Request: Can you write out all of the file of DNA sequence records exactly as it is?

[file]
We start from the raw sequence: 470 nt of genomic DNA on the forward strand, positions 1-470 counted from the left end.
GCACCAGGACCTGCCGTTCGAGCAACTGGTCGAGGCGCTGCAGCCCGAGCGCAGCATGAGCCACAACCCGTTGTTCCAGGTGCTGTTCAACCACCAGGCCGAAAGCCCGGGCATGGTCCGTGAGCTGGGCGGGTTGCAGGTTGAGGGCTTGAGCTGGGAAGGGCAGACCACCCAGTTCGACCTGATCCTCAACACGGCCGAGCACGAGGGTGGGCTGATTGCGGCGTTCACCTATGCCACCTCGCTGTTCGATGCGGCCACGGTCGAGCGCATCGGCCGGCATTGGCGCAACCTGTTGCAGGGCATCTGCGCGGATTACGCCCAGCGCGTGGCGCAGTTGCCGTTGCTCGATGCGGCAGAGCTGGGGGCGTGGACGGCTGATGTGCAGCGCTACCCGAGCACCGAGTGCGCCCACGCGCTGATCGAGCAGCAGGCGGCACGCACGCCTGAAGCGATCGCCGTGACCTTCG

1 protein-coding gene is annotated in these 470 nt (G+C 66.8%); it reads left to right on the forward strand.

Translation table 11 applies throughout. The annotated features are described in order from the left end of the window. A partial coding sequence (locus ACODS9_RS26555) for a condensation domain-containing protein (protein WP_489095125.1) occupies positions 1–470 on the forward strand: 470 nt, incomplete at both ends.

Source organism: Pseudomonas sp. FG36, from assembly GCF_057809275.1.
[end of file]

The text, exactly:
We start from the raw sequence: 470 nt of genomic DNA on the forward strand, positions 1-470 counted from the left end.
GCACCAGGACCTGCCGTTCGAGCAACTGGTCGAGGCGCTGCAGCCCGAGCGCAGCATGAGCCACAACCCGTTGTTCCAGGTGCTGTTCAACCACCAGGCCGAAAGCCCGGGCATGGTCCGTGAGCTGGGCGGGTTGCAGGTTGAGGGCTTGAGCTGGGAAGGGCAGACCACCCAGTTCGACCTGATCCTCAACACGGCCGAGCACGAGGGTGGGCTGATTGCGGCGTTCACCTATGCCACCTCGCTGTTCGATGCGGCCACGGTCGAGCGCATCGGCCGGCATTGGCGCAACCTGTTGCAGGGCATCTGCGCGGATTACGCCCAGCGCGTGGCGCAGTTGCCGTTGCTCGATGCGGCAGAGCTGGGGGCGTGGACGGCTGATGTGCAGCGCTACCCGAGCACCGAGTGCGCCCACGCGCTGATCGAGCAGCAGGCGGCACGCACGCCTGAAGCGATCGCCGTGACCTTCG

1 protein-coding gene is annotated in these 470 nt (G+C 66.8%); it reads left to right on the forward strand.

Translation table 11 applies throughout. The annotated features are described in order from the left end of the window. A partial coding sequence (locus ACODS9_RS26555) for a condensation domain-containing protein (protein WP_489095125.1) occupies positions 1–470 on the forward strand: 470 nt, incomplete at both ends.

Source organism: Pseudomonas sp. FG36, from assembly GCF_057809275.1.